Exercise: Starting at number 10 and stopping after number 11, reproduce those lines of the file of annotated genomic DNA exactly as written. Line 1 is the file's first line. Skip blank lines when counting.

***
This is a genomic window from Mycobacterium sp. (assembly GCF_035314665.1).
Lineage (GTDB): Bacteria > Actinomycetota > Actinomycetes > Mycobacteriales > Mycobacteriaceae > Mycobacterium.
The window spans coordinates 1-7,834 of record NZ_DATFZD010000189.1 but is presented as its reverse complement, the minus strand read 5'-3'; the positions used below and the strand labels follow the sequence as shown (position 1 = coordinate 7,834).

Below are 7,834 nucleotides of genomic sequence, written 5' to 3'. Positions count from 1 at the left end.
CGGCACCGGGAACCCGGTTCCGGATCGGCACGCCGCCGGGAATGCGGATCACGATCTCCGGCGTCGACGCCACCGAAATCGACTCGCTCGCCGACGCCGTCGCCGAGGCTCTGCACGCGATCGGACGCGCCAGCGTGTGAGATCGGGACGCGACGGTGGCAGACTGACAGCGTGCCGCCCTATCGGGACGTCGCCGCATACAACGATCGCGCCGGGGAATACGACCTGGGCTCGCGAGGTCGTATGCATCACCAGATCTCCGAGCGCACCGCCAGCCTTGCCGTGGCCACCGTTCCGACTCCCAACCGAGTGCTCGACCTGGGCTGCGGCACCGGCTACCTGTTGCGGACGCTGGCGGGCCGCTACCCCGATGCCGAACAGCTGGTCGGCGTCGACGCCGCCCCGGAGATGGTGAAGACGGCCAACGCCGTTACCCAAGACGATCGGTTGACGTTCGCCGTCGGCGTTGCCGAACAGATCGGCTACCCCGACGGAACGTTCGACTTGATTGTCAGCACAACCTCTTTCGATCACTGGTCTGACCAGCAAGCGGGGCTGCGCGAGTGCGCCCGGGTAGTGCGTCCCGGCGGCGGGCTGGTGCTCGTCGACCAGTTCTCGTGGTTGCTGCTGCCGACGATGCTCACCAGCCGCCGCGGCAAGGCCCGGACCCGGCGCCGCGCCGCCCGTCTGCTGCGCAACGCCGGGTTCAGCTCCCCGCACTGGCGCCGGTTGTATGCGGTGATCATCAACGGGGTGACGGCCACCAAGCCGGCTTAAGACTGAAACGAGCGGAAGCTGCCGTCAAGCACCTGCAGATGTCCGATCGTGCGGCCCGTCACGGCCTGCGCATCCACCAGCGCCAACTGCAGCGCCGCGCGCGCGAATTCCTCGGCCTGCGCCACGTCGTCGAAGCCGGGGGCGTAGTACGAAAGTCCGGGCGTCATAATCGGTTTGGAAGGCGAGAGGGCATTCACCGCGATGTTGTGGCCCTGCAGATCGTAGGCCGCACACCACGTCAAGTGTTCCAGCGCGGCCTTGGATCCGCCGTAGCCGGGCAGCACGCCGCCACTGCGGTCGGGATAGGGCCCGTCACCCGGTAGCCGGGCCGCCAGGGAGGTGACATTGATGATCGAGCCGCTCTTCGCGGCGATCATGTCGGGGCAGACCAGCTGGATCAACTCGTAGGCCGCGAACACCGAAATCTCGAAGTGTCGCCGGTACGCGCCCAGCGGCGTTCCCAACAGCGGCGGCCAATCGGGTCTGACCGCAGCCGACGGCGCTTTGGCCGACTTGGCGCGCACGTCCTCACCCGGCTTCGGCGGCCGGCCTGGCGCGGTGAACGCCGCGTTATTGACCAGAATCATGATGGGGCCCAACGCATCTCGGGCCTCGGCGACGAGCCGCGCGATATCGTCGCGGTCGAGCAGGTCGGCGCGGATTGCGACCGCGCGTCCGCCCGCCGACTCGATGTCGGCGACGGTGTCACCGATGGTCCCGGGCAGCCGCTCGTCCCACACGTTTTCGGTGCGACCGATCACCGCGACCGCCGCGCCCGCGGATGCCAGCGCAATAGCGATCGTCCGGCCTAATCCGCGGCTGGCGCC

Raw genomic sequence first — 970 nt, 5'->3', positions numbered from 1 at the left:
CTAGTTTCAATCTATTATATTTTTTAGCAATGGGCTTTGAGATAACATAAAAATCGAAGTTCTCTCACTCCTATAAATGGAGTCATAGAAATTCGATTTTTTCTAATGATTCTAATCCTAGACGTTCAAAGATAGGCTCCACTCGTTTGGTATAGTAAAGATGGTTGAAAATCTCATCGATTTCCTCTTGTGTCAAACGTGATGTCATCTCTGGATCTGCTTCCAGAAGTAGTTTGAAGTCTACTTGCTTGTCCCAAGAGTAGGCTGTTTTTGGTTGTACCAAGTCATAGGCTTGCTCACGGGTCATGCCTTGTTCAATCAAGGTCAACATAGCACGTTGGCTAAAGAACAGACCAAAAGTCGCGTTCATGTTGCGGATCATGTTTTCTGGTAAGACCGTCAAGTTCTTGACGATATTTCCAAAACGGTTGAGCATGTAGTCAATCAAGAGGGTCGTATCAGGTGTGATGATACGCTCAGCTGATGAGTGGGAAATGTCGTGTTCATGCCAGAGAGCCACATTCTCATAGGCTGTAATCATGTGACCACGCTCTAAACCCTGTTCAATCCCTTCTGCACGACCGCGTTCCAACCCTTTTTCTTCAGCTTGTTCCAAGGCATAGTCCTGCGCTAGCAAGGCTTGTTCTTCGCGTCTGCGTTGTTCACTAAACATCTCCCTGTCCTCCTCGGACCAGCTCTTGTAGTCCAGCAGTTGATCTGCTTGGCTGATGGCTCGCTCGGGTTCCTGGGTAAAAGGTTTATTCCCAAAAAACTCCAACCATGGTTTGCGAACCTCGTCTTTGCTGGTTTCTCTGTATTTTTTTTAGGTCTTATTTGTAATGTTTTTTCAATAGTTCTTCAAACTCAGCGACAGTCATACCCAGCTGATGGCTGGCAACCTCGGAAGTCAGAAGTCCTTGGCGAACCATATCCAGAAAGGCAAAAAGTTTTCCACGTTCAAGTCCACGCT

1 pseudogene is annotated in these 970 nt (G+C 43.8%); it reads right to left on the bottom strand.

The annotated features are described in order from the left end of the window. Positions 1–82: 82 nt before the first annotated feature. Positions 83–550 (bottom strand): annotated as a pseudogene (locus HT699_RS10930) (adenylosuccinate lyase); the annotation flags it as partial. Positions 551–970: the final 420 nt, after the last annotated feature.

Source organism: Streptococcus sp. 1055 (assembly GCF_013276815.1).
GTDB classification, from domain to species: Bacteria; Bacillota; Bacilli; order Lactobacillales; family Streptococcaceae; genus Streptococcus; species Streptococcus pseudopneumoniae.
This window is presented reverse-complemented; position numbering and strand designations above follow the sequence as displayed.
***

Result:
Source organism: Streptococcus sp. 1055 (assembly GCF_013276815.1).
GTDB classification, from domain to species: Bacteria; Bacillota; Bacilli; order Lactobacillales; family Streptococcaceae; genus Streptococcus; species Streptococcus pseudopneumoniae.